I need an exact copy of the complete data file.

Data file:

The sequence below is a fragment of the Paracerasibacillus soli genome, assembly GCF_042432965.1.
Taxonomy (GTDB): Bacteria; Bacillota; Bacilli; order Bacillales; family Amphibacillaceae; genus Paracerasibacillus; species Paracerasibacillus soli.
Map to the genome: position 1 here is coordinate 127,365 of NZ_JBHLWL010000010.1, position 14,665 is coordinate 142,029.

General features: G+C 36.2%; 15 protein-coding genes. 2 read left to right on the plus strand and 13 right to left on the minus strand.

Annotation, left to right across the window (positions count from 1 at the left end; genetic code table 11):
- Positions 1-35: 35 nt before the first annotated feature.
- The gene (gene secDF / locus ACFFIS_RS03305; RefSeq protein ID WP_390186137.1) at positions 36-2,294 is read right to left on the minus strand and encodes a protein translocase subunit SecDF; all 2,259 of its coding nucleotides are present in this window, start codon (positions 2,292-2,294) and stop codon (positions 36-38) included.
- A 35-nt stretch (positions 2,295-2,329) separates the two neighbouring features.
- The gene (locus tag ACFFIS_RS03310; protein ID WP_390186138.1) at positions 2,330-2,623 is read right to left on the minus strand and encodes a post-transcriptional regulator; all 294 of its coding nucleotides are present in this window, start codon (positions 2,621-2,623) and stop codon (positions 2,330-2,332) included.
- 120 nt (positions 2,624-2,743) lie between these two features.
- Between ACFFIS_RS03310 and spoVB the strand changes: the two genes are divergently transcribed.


The sequence below is a fragment of the Paracerasibacillus soli genome, assembly GCF_042432965.1.
Taxonomy (GTDB): Bacteria; Bacillota; Bacilli; order Bacillales; family Amphibacillaceae; genus Paracerasibacillus; species Paracerasibacillus soli.
Map to the genome: position 1 here is coordinate 127,365 of NZ_JBHLWL010000010.1, position 14,665 is coordinate 142,029.

General features: G+C 36.2%; 15 protein-coding genes. 2 read left to right on the plus strand and 13 right to left on the minus strand.

Annotation, left to right across the window (positions count from 1 at the left end; genetic code table 11):
- Positions 1-35: 35 nt before the first annotated feature.
- The gene (gene secDF / locus ACFFIS_RS03305; RefSeq protein ID WP_390186137.1) at positions 36-2,294 is read right to left on the minus strand and encodes a protein translocase subunit SecDF; all 2,259 of its coding nucleotides are present in this window, start codon (positions 2,292-2,294) and stop codon (positions 36-38) included.
- A 35-nt stretch (positions 2,295-2,329) separates the two neighbouring features.
- The gene (locus tag ACFFIS_RS03310; protein ID WP_390186138.1) at positions 2,330-2,623 is read right to left on the minus strand and encodes a post-transcriptional regulator; all 294 of its coding nucleotides are present in this window, start codon (positions 2,621-2,623) and stop codon (positions 2,330-2,332) included.
- 120 nt (positions 2,624-2,743) lie between these two features.
- Between ACFFIS_RS03310 and spoVB the strand changes: the two genes are divergently transcribed.